ICC Note: A new report by Open Doors and Middle East Concern explains the plight of Christians in Iraq and Syria as ‘cataclysmic.’ The very existence of Christianity in these regions is under threat, the greatest threat since the foundation of the religion over 2,000 years ago. As the rate of emigration continues to grow, the Christian community in Iraq and Syria is destined to be utterly devastated.
10/13/2016 Syria & Iraq (Christian Times): The Christian communities of Syria and Iraq are in the middle of a “cataclysmic crisis”, a report warns today.
Their very existence is in peril as the world stands witness to one of the greatest threats to the Christian Church in the Middle East since its birth over 2,000 years ago.
Christians are facing targeted persecution and leaving Syria and Iraq at an increasing rate, the report says.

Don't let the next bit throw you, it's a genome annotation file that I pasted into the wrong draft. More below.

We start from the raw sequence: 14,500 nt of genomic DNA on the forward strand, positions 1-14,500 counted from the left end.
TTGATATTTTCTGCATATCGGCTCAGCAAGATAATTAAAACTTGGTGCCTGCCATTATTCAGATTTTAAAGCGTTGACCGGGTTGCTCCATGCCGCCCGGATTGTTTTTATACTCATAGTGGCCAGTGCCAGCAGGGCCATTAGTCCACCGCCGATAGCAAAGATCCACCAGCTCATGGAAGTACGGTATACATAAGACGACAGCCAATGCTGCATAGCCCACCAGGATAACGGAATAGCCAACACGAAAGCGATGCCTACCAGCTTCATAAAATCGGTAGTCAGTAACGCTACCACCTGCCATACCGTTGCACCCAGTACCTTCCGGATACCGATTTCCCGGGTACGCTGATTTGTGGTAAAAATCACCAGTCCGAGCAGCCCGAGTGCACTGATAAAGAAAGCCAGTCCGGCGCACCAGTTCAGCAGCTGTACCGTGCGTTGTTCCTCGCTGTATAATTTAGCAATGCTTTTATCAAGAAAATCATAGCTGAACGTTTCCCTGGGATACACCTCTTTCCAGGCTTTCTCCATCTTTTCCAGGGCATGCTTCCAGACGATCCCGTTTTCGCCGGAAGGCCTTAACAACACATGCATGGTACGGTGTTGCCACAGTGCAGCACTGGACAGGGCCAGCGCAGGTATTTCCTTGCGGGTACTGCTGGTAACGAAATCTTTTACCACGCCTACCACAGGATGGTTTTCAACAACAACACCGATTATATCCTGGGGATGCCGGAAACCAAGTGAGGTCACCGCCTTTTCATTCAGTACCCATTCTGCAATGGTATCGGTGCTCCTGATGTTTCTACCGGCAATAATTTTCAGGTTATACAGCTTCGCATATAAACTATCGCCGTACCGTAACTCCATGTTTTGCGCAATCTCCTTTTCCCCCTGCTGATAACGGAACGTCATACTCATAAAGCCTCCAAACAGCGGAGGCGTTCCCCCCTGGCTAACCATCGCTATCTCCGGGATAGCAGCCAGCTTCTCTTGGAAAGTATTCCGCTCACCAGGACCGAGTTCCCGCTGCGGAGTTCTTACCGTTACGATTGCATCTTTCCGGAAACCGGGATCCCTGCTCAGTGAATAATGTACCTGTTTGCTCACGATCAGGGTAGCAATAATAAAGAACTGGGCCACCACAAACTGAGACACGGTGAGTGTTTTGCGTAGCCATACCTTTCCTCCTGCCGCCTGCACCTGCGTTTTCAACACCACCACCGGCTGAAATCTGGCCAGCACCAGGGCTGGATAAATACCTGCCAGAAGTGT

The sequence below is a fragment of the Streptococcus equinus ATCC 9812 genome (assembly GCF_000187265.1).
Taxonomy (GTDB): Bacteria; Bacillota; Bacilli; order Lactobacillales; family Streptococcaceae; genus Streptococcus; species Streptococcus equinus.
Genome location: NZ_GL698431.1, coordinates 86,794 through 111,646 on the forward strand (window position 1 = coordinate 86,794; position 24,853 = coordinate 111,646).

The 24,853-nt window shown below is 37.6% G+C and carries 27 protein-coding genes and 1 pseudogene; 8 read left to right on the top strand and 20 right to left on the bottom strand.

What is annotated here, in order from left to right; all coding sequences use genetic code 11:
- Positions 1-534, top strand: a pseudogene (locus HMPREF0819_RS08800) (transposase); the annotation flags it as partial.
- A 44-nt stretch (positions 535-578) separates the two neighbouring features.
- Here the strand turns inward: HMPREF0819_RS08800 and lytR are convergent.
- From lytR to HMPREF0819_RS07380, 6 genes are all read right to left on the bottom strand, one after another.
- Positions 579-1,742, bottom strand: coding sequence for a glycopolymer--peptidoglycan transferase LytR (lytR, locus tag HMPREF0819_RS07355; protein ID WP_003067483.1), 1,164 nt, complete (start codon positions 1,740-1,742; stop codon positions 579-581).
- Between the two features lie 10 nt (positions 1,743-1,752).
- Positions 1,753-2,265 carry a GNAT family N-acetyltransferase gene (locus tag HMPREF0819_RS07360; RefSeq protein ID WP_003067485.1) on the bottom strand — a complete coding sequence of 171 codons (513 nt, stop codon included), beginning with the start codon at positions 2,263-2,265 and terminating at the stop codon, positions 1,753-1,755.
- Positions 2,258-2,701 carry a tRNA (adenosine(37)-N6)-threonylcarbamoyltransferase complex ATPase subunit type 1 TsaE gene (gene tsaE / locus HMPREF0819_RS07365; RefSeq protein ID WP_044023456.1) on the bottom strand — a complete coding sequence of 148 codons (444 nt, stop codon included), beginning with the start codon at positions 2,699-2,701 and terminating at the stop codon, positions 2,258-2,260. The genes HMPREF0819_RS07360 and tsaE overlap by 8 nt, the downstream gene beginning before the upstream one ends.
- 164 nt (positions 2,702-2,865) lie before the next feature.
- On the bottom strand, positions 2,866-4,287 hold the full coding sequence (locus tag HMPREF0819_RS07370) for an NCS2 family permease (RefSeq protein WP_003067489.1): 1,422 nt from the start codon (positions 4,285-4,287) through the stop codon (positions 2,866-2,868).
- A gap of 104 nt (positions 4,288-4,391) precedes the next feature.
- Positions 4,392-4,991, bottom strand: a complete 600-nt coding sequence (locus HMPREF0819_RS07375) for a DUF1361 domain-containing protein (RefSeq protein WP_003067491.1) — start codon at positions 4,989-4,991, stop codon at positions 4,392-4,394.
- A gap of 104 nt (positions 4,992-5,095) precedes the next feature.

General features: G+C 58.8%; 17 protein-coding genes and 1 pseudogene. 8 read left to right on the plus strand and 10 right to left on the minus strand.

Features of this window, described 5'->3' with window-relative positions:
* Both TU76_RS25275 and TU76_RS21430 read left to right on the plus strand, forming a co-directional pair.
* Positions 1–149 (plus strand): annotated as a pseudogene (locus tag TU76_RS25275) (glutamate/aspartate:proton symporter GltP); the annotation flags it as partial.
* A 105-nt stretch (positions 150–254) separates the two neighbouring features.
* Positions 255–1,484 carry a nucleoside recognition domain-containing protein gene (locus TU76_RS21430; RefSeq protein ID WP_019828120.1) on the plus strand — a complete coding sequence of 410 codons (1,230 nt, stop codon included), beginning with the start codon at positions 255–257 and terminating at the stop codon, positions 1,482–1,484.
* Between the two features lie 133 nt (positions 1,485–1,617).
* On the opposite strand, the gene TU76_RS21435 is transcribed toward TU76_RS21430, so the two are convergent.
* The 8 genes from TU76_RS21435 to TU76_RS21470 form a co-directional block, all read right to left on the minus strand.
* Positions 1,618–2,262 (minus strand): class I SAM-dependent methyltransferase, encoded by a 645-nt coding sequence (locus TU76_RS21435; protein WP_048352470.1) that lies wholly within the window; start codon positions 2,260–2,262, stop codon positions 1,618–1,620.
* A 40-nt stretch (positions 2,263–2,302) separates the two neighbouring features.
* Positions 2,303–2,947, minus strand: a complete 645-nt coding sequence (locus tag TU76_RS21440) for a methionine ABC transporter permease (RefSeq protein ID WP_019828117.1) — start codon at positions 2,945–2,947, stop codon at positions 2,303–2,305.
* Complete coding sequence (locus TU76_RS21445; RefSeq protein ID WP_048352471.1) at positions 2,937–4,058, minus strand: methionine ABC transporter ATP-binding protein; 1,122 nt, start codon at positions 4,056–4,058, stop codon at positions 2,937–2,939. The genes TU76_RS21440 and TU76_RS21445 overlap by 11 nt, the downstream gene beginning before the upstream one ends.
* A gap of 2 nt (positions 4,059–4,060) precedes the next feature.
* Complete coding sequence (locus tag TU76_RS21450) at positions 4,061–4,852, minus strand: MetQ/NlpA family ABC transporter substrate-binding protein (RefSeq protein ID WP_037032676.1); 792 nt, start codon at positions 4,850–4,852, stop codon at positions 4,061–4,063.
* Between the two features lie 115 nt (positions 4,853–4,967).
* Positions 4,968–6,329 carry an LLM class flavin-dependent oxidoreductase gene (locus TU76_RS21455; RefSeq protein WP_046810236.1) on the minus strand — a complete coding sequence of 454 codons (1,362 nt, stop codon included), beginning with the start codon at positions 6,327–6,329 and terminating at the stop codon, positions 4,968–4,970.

If this rate of emigration continues, within a few years the Christian communities in these countries will be utterly devastated.
It is both unthinkable and unacceptable for a fellow human being, particularly a fellow-Christian, to walk by on the other side, says the charity Open Doors in its report, Hope For The Middle East: The impact and significance of the Christian presence in Syria and Iraq – past, present and future.
The report, written by Open Doors working with Middle East Concern and the University of East London, warns that war in Syria and Iraq has “unleashed a tidal wave of violent persecution”.
This has targeted the highly vulnerable Christian population and has dramatically accelerated the flight of Christians from Iraq and Syria.
Before 2011, Syrian Christians numbered about eight per cent of the population of 22 million. Today about half are believed to have left the country. Before 2003, there were around 1.5 million Christians in Iraq – less than five per cent of the population. Today, estimates hover between 200,000 and 250,000.